, , , , , , ,


“Karla?” Manny demanded, “Manny Taisto. Our friend Suzann tells me you’re in a hell of a lot of trouble. What’s up?”

“Uhm, hi, Manny. Yeah. A lot of trouble. I’m afraid for my little girl.”

“Yeah. Suzann mentioned that you may have a, what? That you slipped away with her, shall we say? What’s this about being afraid of your husband? Can’t we just call the cops?”

Karla looked at Suzann, head tilted to the side eyes brimming with tears, and turned her hands palm up as unspoken interrogative.

“Just tell him the truth,” Suzann said softly.

“It’s a really long story,” Karla replied, “but I, I took our daughter while Caleb was in prison. I’d a called the police but he’s part of this skinhead bunch a crazies called Elohim’s Army-”

“Whoa, wait. Your husband’s an Elohim warrior?”

Stacie and Suzann exchanged glances while Karla nodded to the phone. “Yes. Yes, he is. Has been for, oh, Lord, over seven years now.”

“Okay,” Manny said, “I can see how you might not want to call the cops. Pretty rough set of dudes. So, how do you know he’s after you?”

“Because he’s been following me ever since I left Birmingham. He’s tracked us down like, half-a-dozen times, but today he showed up at Skylar’s, that’s my daughter’s, school.”

“Suzann,” Manny asked, “so, like what? He comes into the office asking for his little girl?”

“No,” Stacie replied, “this is Stacie Shannon, by the way, I’m Skylar’s teacher. He showed up at the playground during recess. Karla has told us some very disturbing things concerning Caleb, including her fears that he’s murdered people in the past. We’re very concerned for Skylar.”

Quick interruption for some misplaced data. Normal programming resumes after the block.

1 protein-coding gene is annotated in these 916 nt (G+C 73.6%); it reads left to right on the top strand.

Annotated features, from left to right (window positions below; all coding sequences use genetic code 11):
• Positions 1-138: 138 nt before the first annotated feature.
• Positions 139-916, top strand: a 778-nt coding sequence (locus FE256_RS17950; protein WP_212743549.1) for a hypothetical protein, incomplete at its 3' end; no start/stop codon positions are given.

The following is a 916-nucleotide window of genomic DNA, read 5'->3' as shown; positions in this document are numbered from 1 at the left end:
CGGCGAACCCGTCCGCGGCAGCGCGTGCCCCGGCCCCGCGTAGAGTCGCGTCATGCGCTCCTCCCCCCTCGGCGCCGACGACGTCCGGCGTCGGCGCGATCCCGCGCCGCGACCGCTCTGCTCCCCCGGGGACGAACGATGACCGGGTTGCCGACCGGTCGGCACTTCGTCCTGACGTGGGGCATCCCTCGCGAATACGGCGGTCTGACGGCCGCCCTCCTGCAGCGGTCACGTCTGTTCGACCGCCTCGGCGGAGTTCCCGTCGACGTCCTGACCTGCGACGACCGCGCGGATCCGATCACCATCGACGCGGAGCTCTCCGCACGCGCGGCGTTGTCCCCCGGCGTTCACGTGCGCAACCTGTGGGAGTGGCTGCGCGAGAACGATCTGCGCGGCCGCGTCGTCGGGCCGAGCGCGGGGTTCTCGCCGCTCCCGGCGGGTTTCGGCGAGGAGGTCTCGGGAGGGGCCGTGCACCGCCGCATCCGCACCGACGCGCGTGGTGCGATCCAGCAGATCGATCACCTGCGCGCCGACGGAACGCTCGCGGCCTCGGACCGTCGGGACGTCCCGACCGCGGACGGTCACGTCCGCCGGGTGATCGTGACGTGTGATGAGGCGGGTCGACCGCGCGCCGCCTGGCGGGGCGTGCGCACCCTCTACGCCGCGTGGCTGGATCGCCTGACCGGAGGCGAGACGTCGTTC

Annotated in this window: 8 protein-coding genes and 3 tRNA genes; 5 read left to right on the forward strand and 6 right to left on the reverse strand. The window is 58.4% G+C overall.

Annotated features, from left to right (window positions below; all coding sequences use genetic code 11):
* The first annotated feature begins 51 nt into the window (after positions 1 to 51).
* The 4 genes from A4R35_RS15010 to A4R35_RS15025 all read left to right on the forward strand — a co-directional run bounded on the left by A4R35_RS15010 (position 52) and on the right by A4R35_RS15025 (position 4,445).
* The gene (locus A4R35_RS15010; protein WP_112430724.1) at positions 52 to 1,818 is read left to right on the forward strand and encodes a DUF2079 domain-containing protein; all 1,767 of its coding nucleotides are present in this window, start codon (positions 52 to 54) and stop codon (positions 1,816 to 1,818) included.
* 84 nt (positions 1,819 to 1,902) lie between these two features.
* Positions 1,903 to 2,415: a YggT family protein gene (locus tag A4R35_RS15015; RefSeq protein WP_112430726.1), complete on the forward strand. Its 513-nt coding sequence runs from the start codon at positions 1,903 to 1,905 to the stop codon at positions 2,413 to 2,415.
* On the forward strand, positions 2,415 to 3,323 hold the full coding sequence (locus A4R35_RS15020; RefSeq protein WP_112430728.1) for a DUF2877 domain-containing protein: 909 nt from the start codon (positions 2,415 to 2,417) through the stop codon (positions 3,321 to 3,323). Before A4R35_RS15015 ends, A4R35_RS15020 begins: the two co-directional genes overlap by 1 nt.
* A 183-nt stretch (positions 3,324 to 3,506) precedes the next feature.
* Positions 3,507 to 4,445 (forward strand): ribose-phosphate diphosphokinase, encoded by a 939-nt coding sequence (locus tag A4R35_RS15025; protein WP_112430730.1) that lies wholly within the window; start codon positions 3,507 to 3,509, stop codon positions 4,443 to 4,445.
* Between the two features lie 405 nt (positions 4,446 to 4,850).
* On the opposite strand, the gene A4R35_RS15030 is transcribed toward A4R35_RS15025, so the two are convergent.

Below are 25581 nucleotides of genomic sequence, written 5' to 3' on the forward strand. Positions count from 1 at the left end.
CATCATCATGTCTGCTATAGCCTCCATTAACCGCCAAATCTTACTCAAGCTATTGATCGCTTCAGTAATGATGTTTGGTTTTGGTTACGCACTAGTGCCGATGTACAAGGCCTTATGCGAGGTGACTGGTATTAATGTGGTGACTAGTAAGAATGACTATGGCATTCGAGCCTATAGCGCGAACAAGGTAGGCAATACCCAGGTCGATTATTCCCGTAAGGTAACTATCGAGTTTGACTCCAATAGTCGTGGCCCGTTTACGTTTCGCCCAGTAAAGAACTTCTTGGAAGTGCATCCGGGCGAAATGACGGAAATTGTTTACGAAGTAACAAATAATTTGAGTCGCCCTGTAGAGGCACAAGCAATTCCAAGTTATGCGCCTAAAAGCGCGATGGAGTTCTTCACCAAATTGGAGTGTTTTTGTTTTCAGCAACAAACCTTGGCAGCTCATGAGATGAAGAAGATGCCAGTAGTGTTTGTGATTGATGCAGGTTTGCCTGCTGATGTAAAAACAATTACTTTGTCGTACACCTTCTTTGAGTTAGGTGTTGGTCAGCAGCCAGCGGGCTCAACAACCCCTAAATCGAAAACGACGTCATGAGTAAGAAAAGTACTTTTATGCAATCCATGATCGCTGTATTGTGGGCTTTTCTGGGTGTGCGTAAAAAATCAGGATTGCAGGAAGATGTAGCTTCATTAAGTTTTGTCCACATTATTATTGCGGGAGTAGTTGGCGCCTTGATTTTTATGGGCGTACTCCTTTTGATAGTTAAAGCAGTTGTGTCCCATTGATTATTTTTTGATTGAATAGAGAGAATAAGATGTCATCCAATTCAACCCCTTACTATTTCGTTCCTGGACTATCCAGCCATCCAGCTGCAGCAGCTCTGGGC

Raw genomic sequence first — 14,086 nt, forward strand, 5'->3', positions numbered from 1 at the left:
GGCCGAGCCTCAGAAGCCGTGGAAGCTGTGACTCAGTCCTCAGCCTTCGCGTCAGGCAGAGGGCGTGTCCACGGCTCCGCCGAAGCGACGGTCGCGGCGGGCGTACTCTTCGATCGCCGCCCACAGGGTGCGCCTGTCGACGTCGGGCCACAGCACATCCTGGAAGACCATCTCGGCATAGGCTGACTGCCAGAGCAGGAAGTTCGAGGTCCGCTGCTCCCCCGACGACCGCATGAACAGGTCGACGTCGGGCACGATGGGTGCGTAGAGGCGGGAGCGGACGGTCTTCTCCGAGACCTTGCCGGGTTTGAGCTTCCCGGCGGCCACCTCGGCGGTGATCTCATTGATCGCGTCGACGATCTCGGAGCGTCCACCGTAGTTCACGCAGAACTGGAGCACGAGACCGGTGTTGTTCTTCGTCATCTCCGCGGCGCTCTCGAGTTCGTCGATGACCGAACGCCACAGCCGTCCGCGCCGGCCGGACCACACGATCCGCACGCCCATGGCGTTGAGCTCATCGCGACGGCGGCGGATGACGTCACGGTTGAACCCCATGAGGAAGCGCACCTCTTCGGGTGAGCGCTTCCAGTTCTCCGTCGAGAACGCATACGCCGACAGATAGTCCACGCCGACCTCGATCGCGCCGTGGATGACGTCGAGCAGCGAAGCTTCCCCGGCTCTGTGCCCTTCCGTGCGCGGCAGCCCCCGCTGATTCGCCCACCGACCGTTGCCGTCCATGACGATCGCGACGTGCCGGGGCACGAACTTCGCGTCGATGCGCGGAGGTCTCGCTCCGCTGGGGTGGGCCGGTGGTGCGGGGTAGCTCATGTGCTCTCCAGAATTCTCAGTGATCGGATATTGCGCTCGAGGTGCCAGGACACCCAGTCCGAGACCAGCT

“Yeah. Sounds like you should be. Where’s Skylar now?”

“At a friend’s house,” Karla replied. “But I’m afraid he’ll find my house and steal her from there or school.”

“Okay. This sounds pretty damn serious, but what do you want me to do? I can help you with the cops, but we need to call them.”

Karla hesitated. “Do we have to tell them everything? Couldn’t we just, I don’t know, tell them there’s a known killer hanging around my daughter’s school? I’m about ready to go grab Skylar and run again so’s I’m far away from him.”

“Yeah?” Manny asked sarcastically, “how’s that working for you? You said he’s found you in the past, and them Elohim’s bastards don’t quit. They got skinheads all over working for them. We need to solve the problem, Karla, not run away from it. And the known killer bit? Convictions? Arrests? What?”

“No. Not for murder. Convicted of aggravated assault. He was in prison for that when I took- He was in prison for that when me an Skylar left Gadsden.”


“Birmingham, Gadsden. Gadsden’s bout a hour northeast a Birmingham. He was in Birmingham prison when we left.”

“Aggravated, huh? That might be enough if I talk to the right people. When you say you know he murdered people, what’s that mean? He tell you?”

“Oh. No. But three times there was reports on the news about people getting beat to death and he’d left a Google search of the area on the computer. The exact area on the same day. Like he’d been doing street view? Same place, same day, three times. You gonna try’n tell me that’s coincidence?” Karla asked petulantly.

“Whoa, sister. Cool down. I ain’t doubting you, but if you want me to get some of my old Pasco pals involved I gotta give ‘em something. So, murder’s good. I just gotta give it to ‘em in a way that allows them to act. Give me your phone number and address. Where the hell are you, anyways? Lot of noise.”

“At a little place called Craft Street down at Little and Fifty-four,” Suzann said. “They make great Moscow Mules.”

“Good to hear it. Have one for me, I quit drinking when Sammi was born. Let me call my buddy. I’ll call you back.”

“Okay, Manny,” Suzann replied. “You’re a good man.”

“Yeah. Just don’t let it get out.”

“Thank you, Manny,” Karla said. “Thank you so much!”